House Democrats say their legislation is not getting floor consideration

OKLAHOMA CITY – According to six House Democrats, Republican leaders have “for the first time in state history,” shut the minority party out of floor consideration for measures qualified for floor votes after committee consideration.

The result, House Democratic leadership contends, is to “shut out more than one million Oklahomans from the legislative process.” Democrats are promising to use parliamentary maneuvers to block consideration of budget bills if their concerns are not addressed.

In a Thursday, February 25, press conference, House Minority Leader Scott Inman, D-Del City, said maneuvers to prevent floor votes on proposals sponsored by Democrats amount to “an unprecedented act of partisanship.”

At that event, Inman asserted, “Not one House Democrat has had a bill placed on the House calendar, much less debated and voted on by the entire House membership. The people we represent have been deprived of their constitutional right to a voice in the legislative process.”

The 30 House Democrats and the 1.1 million Oklahomans they represent – Republicans, Democrats and Independents alike – are being “stonewalled,” Inman said. “This is the most partisan Speakership in the 108-year history of this state.”

House Democrats filed 215 bills this year. Of those, 42 have been approved by House committees “and many of those passed unanimously,” Inman said.

Joining Inman for the press briefing were state Reps. Mike Shelton of Oklahoma City, Claudia Griffith of Norman, David Perryman of Chickasha, Shane Stone of Oklahoma City and Jerry McPeak of Warner.

A listing provided by House Democratic staff included a wide range of topics, including worker rights, reducing mandates imposed on public schools, assisting victims of domestic violence, increasing the statute of limitations for children who have been victims of crime, granting courts the power to consider post-traumatic stress disorder as a mitigating factor when sentencing a combat veteran convicted of a crime, and enabling victims who prevail in asset forfeiture proceedings to recover attorney fees, court costs and interest.

However, “not one of those 42 measures has been scheduled on the House calendar for a floor vote,” Inman said. “This is unprecedented and unconscionable.”

Inman declared Republicans won’t slot the bills for floor debate because, “We are opposed to raising taxes on middle-class Oklahomans while the governor and the Republican leadership refuse to roll back that fiscally irresponsible income-tax cut, refuse to index the gross production tax, and refuse to even discuss accessing federal funds to cover hundreds of thousands of Oklahomans who are uninsured.”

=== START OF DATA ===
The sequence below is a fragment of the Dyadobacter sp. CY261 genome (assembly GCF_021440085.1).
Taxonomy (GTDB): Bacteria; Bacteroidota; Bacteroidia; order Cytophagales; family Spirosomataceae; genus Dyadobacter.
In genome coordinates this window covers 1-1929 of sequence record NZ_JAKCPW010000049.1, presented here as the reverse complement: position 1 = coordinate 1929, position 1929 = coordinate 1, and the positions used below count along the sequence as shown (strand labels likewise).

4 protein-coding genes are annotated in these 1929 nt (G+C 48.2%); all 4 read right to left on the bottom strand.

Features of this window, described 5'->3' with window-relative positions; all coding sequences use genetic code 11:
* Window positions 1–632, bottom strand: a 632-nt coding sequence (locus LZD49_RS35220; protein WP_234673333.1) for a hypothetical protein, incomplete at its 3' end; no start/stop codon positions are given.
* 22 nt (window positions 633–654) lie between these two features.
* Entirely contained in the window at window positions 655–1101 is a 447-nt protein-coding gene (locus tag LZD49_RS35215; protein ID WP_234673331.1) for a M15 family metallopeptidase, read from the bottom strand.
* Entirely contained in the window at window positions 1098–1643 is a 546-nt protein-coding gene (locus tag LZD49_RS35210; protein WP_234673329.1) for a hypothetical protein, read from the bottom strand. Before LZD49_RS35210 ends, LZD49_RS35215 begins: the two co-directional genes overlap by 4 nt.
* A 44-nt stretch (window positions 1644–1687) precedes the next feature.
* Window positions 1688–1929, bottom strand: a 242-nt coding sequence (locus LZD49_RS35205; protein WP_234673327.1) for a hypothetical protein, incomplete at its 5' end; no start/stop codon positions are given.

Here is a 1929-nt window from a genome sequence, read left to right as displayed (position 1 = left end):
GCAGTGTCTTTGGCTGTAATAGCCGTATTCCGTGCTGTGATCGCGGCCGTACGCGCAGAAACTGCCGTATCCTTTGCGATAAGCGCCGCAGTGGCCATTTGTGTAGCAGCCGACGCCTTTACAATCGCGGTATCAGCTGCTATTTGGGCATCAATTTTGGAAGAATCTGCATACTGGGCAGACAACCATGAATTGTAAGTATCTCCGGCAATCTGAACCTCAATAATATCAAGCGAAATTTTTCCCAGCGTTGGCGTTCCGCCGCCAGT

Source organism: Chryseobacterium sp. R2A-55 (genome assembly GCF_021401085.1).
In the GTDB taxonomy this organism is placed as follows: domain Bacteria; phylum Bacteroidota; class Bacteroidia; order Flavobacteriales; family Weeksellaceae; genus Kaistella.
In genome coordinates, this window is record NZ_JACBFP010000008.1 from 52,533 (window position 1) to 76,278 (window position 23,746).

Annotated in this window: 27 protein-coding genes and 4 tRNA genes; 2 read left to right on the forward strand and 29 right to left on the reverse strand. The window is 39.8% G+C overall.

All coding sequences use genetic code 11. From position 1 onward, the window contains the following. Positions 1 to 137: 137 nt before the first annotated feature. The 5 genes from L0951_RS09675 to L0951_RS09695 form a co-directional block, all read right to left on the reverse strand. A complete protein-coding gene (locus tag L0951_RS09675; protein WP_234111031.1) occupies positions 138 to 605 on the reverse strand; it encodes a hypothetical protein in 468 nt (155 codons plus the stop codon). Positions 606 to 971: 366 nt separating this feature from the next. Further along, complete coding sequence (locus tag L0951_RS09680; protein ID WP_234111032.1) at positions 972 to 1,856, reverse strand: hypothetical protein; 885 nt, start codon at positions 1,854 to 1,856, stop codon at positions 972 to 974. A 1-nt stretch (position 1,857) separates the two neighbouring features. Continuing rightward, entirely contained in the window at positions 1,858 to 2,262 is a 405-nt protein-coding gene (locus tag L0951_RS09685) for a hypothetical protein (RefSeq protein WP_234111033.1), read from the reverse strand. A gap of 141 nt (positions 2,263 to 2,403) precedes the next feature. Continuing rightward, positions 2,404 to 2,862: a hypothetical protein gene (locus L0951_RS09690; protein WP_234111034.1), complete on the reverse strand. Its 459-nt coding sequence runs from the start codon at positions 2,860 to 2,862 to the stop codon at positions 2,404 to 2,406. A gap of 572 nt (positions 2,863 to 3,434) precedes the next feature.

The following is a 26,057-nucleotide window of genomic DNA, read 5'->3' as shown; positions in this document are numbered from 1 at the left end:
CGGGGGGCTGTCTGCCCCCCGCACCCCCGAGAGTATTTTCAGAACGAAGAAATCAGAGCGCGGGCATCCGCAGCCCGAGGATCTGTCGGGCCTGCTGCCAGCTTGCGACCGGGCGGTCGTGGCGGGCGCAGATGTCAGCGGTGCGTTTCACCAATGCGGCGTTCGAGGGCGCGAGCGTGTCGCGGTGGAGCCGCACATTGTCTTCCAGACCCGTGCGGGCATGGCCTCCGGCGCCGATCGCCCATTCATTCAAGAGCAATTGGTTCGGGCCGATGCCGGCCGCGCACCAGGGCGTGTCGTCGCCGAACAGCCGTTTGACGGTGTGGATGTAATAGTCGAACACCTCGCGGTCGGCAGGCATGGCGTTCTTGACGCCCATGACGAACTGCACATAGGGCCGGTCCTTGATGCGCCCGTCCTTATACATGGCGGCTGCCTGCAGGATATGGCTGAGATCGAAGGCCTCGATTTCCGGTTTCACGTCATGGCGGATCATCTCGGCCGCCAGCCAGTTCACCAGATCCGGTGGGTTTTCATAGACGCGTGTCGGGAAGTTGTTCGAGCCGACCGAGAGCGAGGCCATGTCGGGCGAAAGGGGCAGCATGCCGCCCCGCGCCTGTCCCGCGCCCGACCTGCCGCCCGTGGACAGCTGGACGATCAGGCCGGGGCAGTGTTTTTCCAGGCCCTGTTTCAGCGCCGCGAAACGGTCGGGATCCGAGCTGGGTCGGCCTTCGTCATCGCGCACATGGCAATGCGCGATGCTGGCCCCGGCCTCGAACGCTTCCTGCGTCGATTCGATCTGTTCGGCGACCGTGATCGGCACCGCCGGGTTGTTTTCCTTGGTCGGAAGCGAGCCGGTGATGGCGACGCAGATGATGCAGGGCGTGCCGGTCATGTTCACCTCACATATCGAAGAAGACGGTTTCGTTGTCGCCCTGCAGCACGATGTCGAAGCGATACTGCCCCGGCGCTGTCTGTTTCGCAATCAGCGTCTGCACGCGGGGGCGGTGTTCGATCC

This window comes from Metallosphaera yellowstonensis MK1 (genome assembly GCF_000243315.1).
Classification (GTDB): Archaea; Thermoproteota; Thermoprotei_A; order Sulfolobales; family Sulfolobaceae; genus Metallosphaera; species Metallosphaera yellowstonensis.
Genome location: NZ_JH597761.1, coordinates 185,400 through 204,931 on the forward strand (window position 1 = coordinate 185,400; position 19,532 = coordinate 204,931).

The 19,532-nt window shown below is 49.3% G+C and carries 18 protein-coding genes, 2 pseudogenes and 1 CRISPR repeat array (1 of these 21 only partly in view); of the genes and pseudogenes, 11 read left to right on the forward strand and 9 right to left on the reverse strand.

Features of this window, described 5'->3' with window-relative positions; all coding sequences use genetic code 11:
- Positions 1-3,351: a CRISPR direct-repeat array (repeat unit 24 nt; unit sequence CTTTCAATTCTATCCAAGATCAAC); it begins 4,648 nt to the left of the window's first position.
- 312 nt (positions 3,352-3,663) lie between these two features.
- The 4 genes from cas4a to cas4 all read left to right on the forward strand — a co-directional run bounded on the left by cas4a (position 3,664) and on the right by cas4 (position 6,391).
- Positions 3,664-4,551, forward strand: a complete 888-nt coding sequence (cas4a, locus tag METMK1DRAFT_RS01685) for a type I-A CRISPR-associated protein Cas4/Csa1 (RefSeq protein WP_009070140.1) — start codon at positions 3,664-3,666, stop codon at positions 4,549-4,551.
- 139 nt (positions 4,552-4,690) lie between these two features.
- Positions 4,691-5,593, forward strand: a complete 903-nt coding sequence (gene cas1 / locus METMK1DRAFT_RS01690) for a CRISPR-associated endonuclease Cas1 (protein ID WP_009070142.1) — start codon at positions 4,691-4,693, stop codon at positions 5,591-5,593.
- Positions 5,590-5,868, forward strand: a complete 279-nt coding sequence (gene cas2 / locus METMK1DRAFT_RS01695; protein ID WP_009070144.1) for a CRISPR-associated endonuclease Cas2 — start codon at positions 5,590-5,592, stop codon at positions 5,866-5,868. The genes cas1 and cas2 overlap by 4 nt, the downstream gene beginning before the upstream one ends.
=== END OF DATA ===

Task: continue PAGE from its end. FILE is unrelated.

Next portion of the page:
Inman and other Democrats expressed support for Senate Bill 1073, sponsored by Sen. Mike Mazzei, R-Tulsa. That measure would rollback a one-quarter of one percent income tax rate reduction that went into effect on January 1. “I would much rather delay a tax cut than vote to increase taxes and start new taxes,” Mazzei said.

In wake of a 70 percent drop in oil and gas prices, Oklahoma faces a revenue squeeze of several hundred million this year, and $1.3 billion or more next year.

One of the initial budget steps the Republican majority has taken would trim state Medicaid rolls by about 111,00 people. Inman believes, “Virtually all of those people who would be thrown out of the Medicaid program will inevitably wind up in hospital emergency rooms, putting even more pressure on our health-care system.”

Under legislative rules for both the House and Senate, March 10 is the deadline for House and Senate bills and joint resolutions to be voted on in their house of origin.

Inman said that what he characterized as “partisan obstructionism from Republican leaders” is unjustified because his caucus has spent the first month of the session working in “a bipartisan fashion, without rancor,” on issues such as criminal justice reform.

Inman said House Democrats want the majority party to “treat our members, our legislation, and our constituents with the respect and consideration they deserve.” If the measures he pointed to do not get floor time, “House Democrats will use every available legislative procedure at our disposal to ensure our citizens’ voices are heard.